Wednesday, January 6, 2010

Looking Ahead: Theology, Literature, and the impact of Technology

What is the future of theology and the arts in the ever-evolving electronic age? What are the limitations, along with the advantages, which the digital age bequeathes unto literary culture and the "life of the book" in particular?

These are precisely the questions posed by Duke Divinity's Faith and Leadership to literary luminary Sven Birkerts (author of, among others, The Gutenberg Elegies).

Of the many thought-provoking lines which Birkerts offers, this one is paramount:

"I am deeply invested in the idea that books represent something else besides the transmission of knowledge..."

Excerpt Below // Full Article Here

Sven Birkerts is the editor of the journal AGNI and the author of eight books, most notably “The Gutenberg Elegies: The Fate of Reading in an Electronic Age.” He has reviewed regularly for The New York Times Book Review, The New Republic, Esquire and other publications, and has taught writing at Harvard, Emerson, Amherst and Mt. Holyoke. He lives in Arlington, Mass.

He spoke with Faith & Leadership while visiting Duke to participate in a public conversation about the future of reading hosted by Duke Magazine.

Q: You wrote a book called “The Gutenberg Elegies” about digital culture and concluded it with a call to refuse it. I imagine you’re not in favor of digital culture.

The book was written right when the first great wave of electronic technology was rolling in. People on many fronts were very quickly turning against stodgy old print. I had an investment in print culture as a teacher, writer and bookseller. I began to wonder what we were so happily abandoning and jumping on board with. The resulting series of meditations raised a lot of questions and ended on a very skeptical note.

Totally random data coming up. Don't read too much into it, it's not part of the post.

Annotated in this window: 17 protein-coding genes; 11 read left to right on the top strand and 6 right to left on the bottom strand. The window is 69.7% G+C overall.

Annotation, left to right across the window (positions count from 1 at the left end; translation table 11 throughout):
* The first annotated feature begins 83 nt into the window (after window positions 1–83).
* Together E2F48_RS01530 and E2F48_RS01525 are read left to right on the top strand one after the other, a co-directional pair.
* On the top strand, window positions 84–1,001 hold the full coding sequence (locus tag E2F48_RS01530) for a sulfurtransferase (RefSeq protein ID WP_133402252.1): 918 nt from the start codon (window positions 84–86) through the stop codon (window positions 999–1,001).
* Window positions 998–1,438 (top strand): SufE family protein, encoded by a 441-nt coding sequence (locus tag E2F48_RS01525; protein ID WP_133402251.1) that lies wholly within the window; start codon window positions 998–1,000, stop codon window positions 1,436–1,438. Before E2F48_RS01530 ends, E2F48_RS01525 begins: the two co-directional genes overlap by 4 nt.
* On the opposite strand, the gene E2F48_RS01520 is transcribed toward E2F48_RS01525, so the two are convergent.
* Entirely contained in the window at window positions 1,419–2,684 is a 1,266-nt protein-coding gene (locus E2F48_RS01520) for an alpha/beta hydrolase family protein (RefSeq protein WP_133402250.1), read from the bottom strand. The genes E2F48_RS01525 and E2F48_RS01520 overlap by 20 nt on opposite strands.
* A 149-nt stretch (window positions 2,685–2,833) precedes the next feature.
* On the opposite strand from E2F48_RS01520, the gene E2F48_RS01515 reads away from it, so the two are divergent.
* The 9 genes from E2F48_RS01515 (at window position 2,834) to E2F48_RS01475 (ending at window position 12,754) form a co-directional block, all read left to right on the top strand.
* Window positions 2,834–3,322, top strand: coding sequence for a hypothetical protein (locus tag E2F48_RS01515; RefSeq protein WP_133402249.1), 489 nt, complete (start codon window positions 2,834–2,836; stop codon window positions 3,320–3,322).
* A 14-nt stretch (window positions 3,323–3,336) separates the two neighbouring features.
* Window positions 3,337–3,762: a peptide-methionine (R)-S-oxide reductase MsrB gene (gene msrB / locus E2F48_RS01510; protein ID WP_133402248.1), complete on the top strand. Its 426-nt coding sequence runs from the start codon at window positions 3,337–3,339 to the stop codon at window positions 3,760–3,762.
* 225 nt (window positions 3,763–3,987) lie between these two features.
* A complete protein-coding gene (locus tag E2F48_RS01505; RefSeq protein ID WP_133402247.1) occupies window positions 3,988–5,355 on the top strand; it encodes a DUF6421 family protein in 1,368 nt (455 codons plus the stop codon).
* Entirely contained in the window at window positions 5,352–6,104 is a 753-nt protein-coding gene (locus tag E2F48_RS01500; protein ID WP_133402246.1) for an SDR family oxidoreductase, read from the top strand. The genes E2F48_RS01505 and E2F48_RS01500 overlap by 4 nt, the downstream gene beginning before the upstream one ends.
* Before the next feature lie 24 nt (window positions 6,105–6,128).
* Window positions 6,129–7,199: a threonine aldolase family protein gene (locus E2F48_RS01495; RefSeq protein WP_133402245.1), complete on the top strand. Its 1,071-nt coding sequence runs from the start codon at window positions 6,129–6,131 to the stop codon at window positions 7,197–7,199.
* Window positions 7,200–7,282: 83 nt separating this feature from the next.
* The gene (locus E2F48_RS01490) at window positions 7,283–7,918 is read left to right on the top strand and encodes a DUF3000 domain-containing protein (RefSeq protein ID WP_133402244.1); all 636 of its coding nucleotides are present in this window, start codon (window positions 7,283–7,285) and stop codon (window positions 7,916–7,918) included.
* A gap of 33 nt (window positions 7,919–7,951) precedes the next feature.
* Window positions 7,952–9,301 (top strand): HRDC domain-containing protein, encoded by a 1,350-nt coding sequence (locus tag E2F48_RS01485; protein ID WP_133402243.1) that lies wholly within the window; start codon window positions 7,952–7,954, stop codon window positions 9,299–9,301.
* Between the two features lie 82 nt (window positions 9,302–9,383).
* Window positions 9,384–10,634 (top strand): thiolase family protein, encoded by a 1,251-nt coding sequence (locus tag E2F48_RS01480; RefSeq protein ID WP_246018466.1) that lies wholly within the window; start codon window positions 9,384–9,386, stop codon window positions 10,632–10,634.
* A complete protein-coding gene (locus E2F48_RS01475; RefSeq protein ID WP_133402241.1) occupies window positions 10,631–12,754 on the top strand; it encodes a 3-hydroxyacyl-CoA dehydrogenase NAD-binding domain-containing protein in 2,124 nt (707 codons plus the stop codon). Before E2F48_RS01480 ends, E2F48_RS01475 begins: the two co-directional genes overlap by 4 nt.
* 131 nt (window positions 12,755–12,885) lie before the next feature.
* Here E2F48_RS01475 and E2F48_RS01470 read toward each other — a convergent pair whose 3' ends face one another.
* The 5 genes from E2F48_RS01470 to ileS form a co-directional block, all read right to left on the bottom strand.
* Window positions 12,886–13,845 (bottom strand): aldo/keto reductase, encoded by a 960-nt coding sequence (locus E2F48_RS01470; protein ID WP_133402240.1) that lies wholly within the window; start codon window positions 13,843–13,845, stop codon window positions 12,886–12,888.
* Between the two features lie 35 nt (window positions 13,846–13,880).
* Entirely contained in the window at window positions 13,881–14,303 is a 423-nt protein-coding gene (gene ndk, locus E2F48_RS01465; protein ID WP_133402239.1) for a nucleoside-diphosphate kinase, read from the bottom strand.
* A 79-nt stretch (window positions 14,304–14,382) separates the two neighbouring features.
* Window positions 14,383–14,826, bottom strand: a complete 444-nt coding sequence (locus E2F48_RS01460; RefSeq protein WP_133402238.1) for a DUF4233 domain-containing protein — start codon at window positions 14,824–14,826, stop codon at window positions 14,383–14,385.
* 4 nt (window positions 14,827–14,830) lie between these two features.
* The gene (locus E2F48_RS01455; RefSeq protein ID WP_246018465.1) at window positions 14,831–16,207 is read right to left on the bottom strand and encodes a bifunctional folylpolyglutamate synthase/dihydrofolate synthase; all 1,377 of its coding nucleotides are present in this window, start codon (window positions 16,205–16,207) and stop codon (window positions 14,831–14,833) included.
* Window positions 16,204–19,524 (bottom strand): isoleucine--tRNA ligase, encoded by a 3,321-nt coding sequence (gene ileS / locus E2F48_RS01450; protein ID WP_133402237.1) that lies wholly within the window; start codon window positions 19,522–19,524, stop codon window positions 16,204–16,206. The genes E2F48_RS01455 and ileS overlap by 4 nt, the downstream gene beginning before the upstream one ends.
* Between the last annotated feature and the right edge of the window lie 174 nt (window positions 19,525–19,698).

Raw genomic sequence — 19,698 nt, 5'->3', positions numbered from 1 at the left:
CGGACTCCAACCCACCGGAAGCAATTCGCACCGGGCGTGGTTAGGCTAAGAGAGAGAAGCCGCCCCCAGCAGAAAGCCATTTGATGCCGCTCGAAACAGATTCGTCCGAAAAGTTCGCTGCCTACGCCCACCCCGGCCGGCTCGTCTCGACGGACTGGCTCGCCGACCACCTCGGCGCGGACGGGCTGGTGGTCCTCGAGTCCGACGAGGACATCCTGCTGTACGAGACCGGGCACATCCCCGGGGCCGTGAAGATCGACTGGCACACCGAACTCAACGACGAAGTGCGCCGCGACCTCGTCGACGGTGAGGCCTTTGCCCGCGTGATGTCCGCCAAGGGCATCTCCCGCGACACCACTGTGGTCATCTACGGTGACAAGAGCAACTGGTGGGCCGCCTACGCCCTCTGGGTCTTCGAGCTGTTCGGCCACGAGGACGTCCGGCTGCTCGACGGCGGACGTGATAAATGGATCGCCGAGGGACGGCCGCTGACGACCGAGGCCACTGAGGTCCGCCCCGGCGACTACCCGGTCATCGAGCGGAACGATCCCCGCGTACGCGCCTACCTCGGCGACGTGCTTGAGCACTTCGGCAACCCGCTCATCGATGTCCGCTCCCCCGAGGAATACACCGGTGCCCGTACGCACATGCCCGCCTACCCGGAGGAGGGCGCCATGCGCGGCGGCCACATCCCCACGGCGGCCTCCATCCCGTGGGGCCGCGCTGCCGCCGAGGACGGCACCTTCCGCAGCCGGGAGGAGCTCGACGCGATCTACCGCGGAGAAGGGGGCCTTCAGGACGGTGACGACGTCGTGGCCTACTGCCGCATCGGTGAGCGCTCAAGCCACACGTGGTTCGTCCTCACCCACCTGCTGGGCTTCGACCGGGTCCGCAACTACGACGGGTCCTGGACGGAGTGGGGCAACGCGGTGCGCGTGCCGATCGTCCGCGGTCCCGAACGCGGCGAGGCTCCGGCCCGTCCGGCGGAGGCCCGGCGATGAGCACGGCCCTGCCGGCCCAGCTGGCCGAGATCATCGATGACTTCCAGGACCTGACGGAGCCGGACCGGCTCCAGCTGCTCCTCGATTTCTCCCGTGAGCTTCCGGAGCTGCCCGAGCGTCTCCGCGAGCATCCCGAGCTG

Some years later, the publisher wanted to do a new edition. Ten years had passed. In traditional time, 10 years is nothing. In terms of what we’re going through culturally, it’s an enormous time period.

Things had also changed for me. Since I had argued against the “salvation” offered by all that is digital, I had been identified as a Luddite. Many people imagined me living in a cabin with no electricity, making my own ink. But I live in the contemporary world, including as a writer.

In order to carry on with my writing life, I had to make concessions. This book was written originally on a Selectric typewriter. When I wrote the introduction to the revised edition it was on a laptop.

Q: Some of your concessions have been due to being a parent, but you certainly don’t make them without circumspection and sadness.

I tried to adopt a tolerant approach, but also made clear that lifestyle decisions have effects. Even though we gradually acquired more gadgets, our house is also wall-to-wall books. The children saw us reading and living the life of the book. We hoped to model one thing while not holding them back from electronic culture.

Both of my children read intelligently, but sadly both read books as just part of the menu. I am deeply invested in the idea that books represent something else besides the transmission of knowledge, so I feel that they’re losing out.

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